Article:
Archive for February, 2013

Balance Loss Affects the Eldery

Posted on February 24, 2013. Filed under: Uncategorized | Tags: , , , , |

Falls and fall related injuries can have a devastating effects on the elderly. The frequency of falls increase with the aging population. The history of a fall is a predictor of future falls.

This video is about Donna, an 84 years old woman with a history of multiple falls. She has had two total knees, a total hip, previous fracture of her shoulder and opposite wrist from a fall as well as other surgeries. Donna had a fall two weeks prior to her physical therapy assessment for BalanceWear. She related she is unable to get up off the floor once she falls.

In the current video we show a timed up and go before and after Balance-Based Torso-Weighting, BBTW. This video demonstrates the change in ability and also in her confidence during the same session. Instead of the frail elderly person she was when we she walked into the clinic we see a new person emerge. Because of the dramatic effects of the testing with BBTW we ordered Donna a BalanceWear Device. She is strategically weighted with 1-3/4 pounds to control several loses of balance. The video gives us a peek into her former life and what an interesting person she is.The video is over two sessions; assessment day and the day she receives the BalanceWear device at her home. No other therapy was provided.

Donna will still need therapy to address strength, balance, range of motion, and pain. However Donna is much safer with BalanceWear, which is a consideration since she lives alone.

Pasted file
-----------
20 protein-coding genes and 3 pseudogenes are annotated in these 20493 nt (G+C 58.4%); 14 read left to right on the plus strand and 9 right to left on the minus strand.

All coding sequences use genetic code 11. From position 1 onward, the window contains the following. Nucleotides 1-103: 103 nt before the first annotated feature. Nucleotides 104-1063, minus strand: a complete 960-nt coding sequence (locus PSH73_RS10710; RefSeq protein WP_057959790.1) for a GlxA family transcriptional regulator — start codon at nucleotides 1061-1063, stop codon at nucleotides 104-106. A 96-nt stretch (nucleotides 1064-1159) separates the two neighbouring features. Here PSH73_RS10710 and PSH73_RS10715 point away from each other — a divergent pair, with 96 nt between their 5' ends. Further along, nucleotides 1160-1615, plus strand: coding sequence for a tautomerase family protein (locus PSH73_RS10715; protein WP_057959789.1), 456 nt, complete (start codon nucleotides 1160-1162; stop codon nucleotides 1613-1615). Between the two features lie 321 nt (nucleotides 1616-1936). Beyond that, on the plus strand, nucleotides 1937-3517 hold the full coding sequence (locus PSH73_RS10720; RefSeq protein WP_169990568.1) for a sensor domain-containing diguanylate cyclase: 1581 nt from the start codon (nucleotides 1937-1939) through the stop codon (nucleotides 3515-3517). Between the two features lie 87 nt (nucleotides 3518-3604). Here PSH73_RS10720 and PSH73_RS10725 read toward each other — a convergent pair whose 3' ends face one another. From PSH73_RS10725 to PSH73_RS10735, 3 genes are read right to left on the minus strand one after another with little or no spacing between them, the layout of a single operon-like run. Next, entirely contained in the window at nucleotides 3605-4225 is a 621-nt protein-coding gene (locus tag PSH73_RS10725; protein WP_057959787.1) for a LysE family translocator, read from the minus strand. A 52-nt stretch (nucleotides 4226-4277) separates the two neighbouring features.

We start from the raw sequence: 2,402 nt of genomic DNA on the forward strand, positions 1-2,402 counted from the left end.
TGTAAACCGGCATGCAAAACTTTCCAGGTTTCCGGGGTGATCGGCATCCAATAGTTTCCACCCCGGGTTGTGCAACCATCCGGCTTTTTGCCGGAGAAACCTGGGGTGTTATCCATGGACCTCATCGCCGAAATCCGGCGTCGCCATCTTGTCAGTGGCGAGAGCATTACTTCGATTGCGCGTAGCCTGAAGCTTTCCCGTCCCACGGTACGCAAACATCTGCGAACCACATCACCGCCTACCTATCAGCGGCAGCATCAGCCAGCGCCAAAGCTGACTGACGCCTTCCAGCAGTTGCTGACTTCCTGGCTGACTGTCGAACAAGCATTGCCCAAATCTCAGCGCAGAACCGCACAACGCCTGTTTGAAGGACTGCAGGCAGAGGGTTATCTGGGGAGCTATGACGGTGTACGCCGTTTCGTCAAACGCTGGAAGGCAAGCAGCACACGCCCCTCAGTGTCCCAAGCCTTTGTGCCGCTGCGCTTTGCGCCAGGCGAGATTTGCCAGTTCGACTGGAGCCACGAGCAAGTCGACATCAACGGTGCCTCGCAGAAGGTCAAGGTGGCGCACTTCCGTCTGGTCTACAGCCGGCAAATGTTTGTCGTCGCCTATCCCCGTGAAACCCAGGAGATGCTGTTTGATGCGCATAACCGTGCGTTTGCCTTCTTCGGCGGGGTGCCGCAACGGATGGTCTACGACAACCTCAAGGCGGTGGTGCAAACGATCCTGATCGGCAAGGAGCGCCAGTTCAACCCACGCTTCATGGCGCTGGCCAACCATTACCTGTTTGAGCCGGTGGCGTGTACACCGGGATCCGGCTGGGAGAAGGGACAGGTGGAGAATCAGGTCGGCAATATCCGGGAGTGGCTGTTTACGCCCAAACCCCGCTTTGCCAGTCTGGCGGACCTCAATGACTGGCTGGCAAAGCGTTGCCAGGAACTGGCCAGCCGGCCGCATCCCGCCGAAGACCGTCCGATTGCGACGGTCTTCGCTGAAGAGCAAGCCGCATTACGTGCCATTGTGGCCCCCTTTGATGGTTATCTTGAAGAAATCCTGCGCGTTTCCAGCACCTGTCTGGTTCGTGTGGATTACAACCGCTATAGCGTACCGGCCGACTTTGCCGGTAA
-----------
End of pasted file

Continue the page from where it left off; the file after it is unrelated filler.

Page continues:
The CDC just released Steadi

I feel this is a great tool for clinicians and physicians to use with their patients in prescribing rehabilitation. There are several tests and measures that can help identify loss of leg strength, ambulation score (timed walk) and function (TUG). In addition they have cut off scores for fall risk.

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Too Weak To Sit Straight

Posted on February 11, 2013. Filed under: Balance-Based Torso-Weighting, Elderly | Tags: , , , , |

I had the opportunity to work with therapists from Life Care Centers of America last weekend. One of the patients we evaluated was a 92 year old female who was slumped over to the right and leaning forward in her chair. We couldn’t see her face just the part of her silver hair. She was very weak and frail. When we transferred her to the mat she required moderate assist. Sitting required very close supervision. We did the Balance-Based Torso-Weighting assessment and strategically weighted her posterior on the left and also forward. This allowed her to sit more neutral. When we added the rigid support of the trial lumbar sacral support she sat up and we could see her beautiful smile and blue eyes. The therapist had measured her oxygen saturation at 92 with a pulse oximeter prior to this treatment. When we transferred her back to the chair and she rested a few minutes her oxygen saturation was now vacillating between 93/94. This reading was taken after work which should produce lower oxygen saturation. She was able to produce a productive cough and clear phlegm. She also stated, “I feel straighter.” When we went to trial walking she scooted easier and stood with contact guard assist.
Why do patients sit slumped in their chairs? Are they really as demented as they may seem or do they just need balance and postural support to allow them to be upright and see the world? Think about the social isolation patients have when they cannot hold their head up to socialize. What consequences happen with the frail body that is unable to be upright for breathing and other bodily functions? Do we need to look at providing external support and balance? Was this a fluke or do you think providing the external support allowed better oxygen saturation?

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